Once everything finishes booting, you’ll be brought to a text-based login screen where you can enter your user/pass. JUST THIS ONCE it’s probably a good idea to log in as root, since sudo may not yet be installed. In case you don’t already know, logging in as root is generally NOT recommended. One fat-fingered typo could potentially hose your system. Once we get sudo installed we’ll switch to normal user mode.
Now my favorite part, deciding exactly which packages should be installed. There are a few things you’ll almost certainly want installed, and plenty of optionals. Here are the ones you’ll almost certainly want..
- xorg – The base graphical system
- iceweasel – Debian rebranding of Firefox (see this link for details on the rebranding)
- sudo – Tool for running individual commands with root privileges
…as well as, most likely, a window manager/desktop environment. Some common options are (pick one)…
… and of course some desktop software
- vlc -Video Player
- amarok -Audio Player
If you want a graphical login screen instead of the black and white text, also get GDM (if you plan to use Gnome) or KDM (if you plan to use KDE). With Lenny, Debian recommends using aptitude instead of apt-get. Either should work fine, but don’t mix and match. For my system, I’m installing my packages with:
aptitude install xorg iceweasel wmaker apt-spy sudo vlc amarok gdm
At this point I suggest that you look for a quick guide on setting up sudo. The most basic way to get it up and running is to install the package and then run the command
to edit the config file. It will open your default text editor to sudo’s config file. At the end of the file, add the lines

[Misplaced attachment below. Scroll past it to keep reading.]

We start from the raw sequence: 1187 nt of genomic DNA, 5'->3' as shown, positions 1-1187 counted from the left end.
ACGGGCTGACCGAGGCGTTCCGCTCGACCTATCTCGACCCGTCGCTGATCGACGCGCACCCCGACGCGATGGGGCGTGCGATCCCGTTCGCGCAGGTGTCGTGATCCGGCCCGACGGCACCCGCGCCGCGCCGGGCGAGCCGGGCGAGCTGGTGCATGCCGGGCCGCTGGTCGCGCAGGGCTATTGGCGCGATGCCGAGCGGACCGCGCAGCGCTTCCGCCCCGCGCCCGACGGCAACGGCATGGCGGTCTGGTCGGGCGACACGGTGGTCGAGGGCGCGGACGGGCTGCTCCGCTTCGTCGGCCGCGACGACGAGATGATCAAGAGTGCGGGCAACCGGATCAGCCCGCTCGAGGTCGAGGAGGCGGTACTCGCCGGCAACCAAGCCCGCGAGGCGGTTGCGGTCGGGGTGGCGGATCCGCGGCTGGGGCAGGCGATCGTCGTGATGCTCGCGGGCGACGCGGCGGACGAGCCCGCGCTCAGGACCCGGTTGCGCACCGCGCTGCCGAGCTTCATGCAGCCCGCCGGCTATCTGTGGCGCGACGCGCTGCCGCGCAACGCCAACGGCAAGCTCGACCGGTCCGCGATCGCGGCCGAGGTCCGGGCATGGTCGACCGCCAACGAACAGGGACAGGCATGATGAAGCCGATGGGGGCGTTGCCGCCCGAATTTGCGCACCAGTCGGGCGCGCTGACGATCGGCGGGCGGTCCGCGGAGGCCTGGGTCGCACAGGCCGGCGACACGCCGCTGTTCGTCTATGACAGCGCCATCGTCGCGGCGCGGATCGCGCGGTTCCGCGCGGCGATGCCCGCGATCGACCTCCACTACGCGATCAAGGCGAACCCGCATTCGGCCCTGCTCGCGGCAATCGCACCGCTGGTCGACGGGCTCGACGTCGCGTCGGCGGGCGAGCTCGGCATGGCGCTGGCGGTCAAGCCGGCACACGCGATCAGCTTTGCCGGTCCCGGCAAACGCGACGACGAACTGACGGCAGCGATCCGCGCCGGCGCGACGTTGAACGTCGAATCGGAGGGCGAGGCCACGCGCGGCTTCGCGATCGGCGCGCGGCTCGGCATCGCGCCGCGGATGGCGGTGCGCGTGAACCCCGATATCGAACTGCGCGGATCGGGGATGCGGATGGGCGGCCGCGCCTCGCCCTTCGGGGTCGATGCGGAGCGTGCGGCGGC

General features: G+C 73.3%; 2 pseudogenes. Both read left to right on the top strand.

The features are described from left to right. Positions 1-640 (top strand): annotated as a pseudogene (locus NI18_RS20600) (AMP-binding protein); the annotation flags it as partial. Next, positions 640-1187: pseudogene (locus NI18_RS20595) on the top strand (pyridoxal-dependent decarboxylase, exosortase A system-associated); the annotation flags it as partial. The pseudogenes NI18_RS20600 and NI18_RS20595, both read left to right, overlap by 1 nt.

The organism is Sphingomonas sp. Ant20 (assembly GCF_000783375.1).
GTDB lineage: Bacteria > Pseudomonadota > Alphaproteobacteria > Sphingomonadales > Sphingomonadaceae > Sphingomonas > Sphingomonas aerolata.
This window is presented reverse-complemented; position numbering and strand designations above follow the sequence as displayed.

<yourusername> ALL=(ALL) ALL
And save the file. This will give that username the ability to run commands as root. This is the most basic setup for sudo, and I would once again recommend looking for a more detailed guide online to help set up more options and improve security.
Now that I’ve got my essential software, I can reboot to access my desktop. If you don’t want to reboot, just logout of root, log back in as yourself, and type
to bring up your desktop. Continue to install whatever other software programs you require with aptitude or apt-get. If you prefer a graphical tool to handle your package management, try Synaptic.
Finally, you may want to reduce the space that’s been taken up by the system. There are many safe, effective ways to reduce clutter in Debian. For some useful info on trimming down the hard drive usage, check out 8 Ways to Maintain a Clean, Lean Ubuntu Machine. That article was written for Ubuntu but almost everything in there applies to Debian as well.